If you are performing company business out of your own vehicle, or you are carting company tools/materials, the company insurance is liable (in my area) if an accident happens. Better check up on that.
As an employee you are required to get to and from work on your own nickle.. however if your vehicle is used for work you get 48.5 cents per mile.. What I do since I'm a salesman is I don't count the mileage between my home and my first stop but I make it a practice to call on the nearest contractor to me first.. never more than a mile or two away..
I still document everything since I did for so many years it's a habit and I also use it to analize my travels (to make sure I'm as efficent as possible).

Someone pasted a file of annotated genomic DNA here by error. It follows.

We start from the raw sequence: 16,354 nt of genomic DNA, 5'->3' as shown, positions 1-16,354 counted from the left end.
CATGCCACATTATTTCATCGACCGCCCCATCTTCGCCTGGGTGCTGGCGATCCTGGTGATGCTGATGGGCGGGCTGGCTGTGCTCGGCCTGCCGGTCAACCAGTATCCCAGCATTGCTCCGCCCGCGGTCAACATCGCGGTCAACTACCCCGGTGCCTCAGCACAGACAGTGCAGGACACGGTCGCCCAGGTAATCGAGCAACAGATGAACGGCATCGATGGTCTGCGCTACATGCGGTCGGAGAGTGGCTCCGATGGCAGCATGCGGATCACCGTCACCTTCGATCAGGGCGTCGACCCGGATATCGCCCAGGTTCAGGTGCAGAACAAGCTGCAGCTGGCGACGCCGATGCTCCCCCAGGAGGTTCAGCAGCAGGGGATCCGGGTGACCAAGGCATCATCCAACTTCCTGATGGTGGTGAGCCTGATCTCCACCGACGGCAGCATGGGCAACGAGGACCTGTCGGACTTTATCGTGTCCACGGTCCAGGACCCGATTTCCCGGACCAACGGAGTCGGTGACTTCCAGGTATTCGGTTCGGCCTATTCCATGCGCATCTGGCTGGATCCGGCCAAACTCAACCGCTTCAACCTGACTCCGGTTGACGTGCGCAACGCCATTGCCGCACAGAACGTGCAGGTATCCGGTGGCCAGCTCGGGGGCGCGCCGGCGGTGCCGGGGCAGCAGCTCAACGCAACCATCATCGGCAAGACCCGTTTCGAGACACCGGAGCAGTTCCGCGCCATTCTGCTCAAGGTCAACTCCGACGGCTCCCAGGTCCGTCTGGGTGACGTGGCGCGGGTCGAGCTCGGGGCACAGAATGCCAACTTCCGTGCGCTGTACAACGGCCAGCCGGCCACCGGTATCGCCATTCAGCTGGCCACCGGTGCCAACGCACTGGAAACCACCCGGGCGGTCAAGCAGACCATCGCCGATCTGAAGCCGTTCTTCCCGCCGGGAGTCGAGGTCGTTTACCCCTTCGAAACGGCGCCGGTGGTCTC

Should Uncle Sam ever want my records I've got them and that sort of record keeping has saved my butt the time I was adutited..
the rule has always been you cant deduct commuting expenses, that is driving to the office. but if you drive to a temporary jobsite, either from the office or home, the entire trip is business, and deductible or reimbursable. home to temp. site is fine. home to office, then to the temp. site limits you to the office-temp. site leg.
Our company just incresed reimbursement for pers vehicle use to 42.5 cents mile.